U.S. awards AT&T contract to build emergency broadband network

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An AT&T sign is seen outside a branch in Rolling Meadows, Illinois, U.S., October 24, 2016. REUTERS/Jim Young (Copyright Reuters 2017)

The U.S. Department of Commerce on Thursday awarded a 25-year contract to AT&T Inc for the construction of a nationwide wireless broadband network to better equip first responders during emergencies.

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FirstNet, an independent arm of the Department of Commerce, will provide the No. 2 U.S. wireless carrier with 20 megahertz of telecom spectrum and success-based payments of $6.5 billion over the next five years.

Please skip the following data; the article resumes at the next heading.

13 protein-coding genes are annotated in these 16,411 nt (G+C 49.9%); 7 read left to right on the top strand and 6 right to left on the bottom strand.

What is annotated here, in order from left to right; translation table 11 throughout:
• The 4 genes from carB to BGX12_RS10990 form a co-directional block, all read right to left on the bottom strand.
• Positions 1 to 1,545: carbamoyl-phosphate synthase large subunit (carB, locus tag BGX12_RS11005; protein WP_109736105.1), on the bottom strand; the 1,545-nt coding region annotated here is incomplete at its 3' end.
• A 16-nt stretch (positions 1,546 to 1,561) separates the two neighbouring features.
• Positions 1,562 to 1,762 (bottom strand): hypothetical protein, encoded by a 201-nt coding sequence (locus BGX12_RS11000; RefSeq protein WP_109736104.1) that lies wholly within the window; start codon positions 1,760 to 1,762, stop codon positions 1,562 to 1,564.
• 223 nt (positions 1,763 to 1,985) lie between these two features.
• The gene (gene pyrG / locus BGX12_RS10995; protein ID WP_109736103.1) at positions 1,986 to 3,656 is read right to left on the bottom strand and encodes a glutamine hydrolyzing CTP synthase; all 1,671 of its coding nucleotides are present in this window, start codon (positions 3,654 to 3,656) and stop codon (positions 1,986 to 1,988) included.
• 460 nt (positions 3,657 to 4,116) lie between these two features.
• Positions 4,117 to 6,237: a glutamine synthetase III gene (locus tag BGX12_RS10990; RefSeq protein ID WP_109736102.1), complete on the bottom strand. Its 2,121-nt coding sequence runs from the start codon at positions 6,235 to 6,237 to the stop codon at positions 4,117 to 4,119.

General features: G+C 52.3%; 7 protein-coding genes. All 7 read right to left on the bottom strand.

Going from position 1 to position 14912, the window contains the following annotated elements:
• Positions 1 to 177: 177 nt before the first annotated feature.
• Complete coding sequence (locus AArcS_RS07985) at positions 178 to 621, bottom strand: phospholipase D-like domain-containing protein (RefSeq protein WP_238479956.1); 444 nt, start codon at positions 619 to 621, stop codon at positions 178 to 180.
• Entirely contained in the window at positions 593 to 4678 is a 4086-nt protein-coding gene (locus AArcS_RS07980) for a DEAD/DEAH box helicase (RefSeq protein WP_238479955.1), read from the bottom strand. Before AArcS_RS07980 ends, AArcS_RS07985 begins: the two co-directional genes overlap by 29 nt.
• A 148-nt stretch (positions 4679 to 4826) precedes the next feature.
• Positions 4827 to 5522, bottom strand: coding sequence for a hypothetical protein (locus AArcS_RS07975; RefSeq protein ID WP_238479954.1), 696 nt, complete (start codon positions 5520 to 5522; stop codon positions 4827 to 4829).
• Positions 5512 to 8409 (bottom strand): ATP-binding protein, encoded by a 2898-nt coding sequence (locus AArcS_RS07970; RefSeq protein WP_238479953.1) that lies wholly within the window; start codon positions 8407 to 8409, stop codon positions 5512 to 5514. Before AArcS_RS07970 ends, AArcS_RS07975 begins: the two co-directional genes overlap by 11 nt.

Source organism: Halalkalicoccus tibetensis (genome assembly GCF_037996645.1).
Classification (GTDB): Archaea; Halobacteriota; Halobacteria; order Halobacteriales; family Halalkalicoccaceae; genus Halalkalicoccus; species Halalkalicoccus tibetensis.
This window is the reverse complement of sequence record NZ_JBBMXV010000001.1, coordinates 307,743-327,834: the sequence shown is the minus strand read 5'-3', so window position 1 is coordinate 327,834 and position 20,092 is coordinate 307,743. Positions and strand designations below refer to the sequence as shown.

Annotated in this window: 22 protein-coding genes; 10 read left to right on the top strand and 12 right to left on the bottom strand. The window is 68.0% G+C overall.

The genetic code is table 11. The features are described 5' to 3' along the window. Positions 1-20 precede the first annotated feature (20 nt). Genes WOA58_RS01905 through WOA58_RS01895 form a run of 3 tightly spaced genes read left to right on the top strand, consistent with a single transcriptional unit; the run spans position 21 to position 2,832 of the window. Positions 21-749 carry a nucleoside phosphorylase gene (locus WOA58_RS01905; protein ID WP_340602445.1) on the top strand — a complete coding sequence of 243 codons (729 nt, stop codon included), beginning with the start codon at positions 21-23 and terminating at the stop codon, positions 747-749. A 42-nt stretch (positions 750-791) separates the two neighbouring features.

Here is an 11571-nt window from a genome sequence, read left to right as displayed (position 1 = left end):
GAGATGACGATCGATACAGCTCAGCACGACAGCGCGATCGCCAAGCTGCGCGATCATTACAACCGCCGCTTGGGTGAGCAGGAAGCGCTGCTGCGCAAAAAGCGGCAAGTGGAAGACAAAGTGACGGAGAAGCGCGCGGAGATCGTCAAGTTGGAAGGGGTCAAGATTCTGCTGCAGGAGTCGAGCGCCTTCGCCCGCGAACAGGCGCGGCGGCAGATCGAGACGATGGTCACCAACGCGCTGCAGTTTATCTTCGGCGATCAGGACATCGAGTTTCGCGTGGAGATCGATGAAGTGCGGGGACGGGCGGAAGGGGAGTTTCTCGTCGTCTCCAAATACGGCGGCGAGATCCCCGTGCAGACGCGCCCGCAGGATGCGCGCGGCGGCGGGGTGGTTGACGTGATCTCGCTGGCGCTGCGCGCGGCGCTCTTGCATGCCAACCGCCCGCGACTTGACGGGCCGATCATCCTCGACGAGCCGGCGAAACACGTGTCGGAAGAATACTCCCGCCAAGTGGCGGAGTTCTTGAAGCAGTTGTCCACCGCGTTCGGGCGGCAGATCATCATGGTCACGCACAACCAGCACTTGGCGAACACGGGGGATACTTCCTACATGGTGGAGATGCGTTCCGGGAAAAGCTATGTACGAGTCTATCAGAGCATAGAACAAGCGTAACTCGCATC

The effort to set up a public safety network was triggered by communications failures during the Sept. 11, 2001 attacks, when first responders were unable to effectively communicate as they used different technologies and networks.

A dedicated public safety broadband network was a recommendation of the 9/11 Commission.

The network will help emergency medical personnel, firefighters and police officers communicate vital information on one single network in real time.

Among the bidders for the contract was a consortium formed by wireless network operator Rivada Networks, which has former Florida Governor Jeb Bush on its board. The consortium - Rivada Mercury - includes Intel Corp, Fujitsu Ltd, Ericsson, Nokia and Harris Corp.

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FirstNet, which stands for First Responder Network Authority, was formed under the Middle Class Tax Relief and Job Creation Act of 2012, which had earmarked $7 billion for building a broadband network.

(Reporting by Laharee Chatterjee and Narottam Medhora in Bengaluru; Editing by Sai Sachin Ravikumar)